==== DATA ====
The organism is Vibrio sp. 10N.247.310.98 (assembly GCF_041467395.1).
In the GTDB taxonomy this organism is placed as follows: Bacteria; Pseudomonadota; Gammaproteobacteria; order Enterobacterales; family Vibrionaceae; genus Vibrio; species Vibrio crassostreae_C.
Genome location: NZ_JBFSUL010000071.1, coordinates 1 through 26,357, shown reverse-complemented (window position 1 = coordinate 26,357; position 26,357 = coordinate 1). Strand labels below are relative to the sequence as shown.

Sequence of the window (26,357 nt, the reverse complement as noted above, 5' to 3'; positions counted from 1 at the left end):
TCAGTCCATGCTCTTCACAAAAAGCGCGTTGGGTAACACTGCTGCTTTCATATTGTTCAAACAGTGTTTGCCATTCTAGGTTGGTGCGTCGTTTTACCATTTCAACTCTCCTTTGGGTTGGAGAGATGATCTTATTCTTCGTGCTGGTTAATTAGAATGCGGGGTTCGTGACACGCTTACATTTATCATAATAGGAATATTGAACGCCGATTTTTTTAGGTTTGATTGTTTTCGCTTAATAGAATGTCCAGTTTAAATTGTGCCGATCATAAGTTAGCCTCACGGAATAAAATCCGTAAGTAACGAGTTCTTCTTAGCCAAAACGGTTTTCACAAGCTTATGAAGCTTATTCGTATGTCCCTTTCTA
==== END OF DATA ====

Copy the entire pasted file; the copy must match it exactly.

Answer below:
The organism is Vibrio sp. 10N.247.310.98 (assembly GCF_041467395.1).
In the GTDB taxonomy this organism is placed as follows: Bacteria; Pseudomonadota; Gammaproteobacteria; order Enterobacterales; family Vibrionaceae; genus Vibrio; species Vibrio crassostreae_C.
Genome location: NZ_JBFSUL010000071.1, coordinates 1 through 26,357, shown reverse-complemented (window position 1 = coordinate 26,357; position 26,357 = coordinate 1). Strand labels below are relative to the sequence as shown.

Sequence of the window (26,357 nt, the reverse complement as noted above, 5' to 3'; positions counted from 1 at the left end):
TCAGTCCATGCTCTTCACAAAAAGCGCGTTGGGTAACACTGCTGCTTTCATATTGTTCAAACAGTGTTTGCCATTCTAGGTTGGTGCGTCGTTTTACCATTTCAACTCTCCTTTGGGTTGGAGAGATGATCTTATTCTTCGTGCTGGTTAATTAGAATGCGGGGTTCGTGACACGCTTACATTTATCATAATAGGAATATTGAACGCCGATTTTTTTAGGTTTGATTGTTTTCGCTTAATAGAATGTCCAGTTTAAATTGTGCCGATCATAAGTTAGCCTCACGGAATAAAATCCGTAAGTAACGAGTTCTTCTTAGCCAAAACGGTTTTCACAAGCTTATGAAGCTTATTCGTATGTCCCTTTCTA